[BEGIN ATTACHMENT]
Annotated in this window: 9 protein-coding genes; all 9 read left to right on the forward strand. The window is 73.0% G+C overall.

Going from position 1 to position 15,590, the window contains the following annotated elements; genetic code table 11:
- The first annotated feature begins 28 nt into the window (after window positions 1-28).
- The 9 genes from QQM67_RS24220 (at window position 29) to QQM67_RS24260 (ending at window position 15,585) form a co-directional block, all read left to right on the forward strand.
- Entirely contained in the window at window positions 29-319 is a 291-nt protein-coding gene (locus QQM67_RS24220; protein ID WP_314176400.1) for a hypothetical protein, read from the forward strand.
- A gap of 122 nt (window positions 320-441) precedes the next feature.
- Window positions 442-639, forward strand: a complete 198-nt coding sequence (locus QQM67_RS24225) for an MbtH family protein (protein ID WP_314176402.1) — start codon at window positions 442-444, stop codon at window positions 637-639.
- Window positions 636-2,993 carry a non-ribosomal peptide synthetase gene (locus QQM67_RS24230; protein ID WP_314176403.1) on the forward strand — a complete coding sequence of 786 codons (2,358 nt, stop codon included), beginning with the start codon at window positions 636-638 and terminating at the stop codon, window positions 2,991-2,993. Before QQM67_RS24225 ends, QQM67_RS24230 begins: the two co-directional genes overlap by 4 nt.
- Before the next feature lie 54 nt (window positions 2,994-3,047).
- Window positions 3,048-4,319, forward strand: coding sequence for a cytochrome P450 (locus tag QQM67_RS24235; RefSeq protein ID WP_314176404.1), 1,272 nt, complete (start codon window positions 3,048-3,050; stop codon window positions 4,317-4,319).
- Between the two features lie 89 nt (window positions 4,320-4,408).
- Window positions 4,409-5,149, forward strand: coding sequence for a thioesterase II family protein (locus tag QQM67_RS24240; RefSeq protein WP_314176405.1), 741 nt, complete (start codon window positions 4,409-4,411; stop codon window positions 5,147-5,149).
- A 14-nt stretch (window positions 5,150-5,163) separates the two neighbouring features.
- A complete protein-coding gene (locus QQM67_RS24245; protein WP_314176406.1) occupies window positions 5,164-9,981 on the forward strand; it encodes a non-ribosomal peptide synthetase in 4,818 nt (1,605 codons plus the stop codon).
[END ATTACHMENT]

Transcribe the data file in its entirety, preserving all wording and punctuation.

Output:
Annotated in this window: 9 protein-coding genes; all 9 read left to right on the forward strand. The window is 73.0% G+C overall.

Going from position 1 to position 15,590, the window contains the following annotated elements; genetic code table 11:
- The first annotated feature begins 28 nt into the window (after window positions 1-28).
- The 9 genes from QQM67_RS24220 (at window position 29) to QQM67_RS24260 (ending at window position 15,585) form a co-directional block, all read left to right on the forward strand.
- Entirely contained in the window at window positions 29-319 is a 291-nt protein-coding gene (locus QQM67_RS24220; protein ID WP_314176400.1) for a hypothetical protein, read from the forward strand.
- A gap of 122 nt (window positions 320-441) precedes the next feature.
- Window positions 442-639, forward strand: a complete 198-nt coding sequence (locus QQM67_RS24225) for an MbtH family protein (protein ID WP_314176402.1) — start codon at window positions 442-444, stop codon at window positions 637-639.
- Window positions 636-2,993 carry a non-ribosomal peptide synthetase gene (locus QQM67_RS24230; protein ID WP_314176403.1) on the forward strand — a complete coding sequence of 786 codons (2,358 nt, stop codon included), beginning with the start codon at window positions 636-638 and terminating at the stop codon, window positions 2,991-2,993. Before QQM67_RS24225 ends, QQM67_RS24230 begins: the two co-directional genes overlap by 4 nt.
- Before the next feature lie 54 nt (window positions 2,994-3,047).
- Window positions 3,048-4,319, forward strand: coding sequence for a cytochrome P450 (locus tag QQM67_RS24235; RefSeq protein ID WP_314176404.1), 1,272 nt, complete (start codon window positions 3,048-3,050; stop codon window positions 4,317-4,319).
- Between the two features lie 89 nt (window positions 4,320-4,408).
- Window positions 4,409-5,149, forward strand: coding sequence for a thioesterase II family protein (locus tag QQM67_RS24240; RefSeq protein WP_314176405.1), 741 nt, complete (start codon window positions 4,409-4,411; stop codon window positions 5,147-5,149).
- A 14-nt stretch (window positions 5,150-5,163) separates the two neighbouring features.
- A complete protein-coding gene (locus QQM67_RS24245; protein WP_314176406.1) occupies window positions 5,164-9,981 on the forward strand; it encodes a non-ribosomal peptide synthetase in 4,818 nt (1,605 codons plus the stop codon).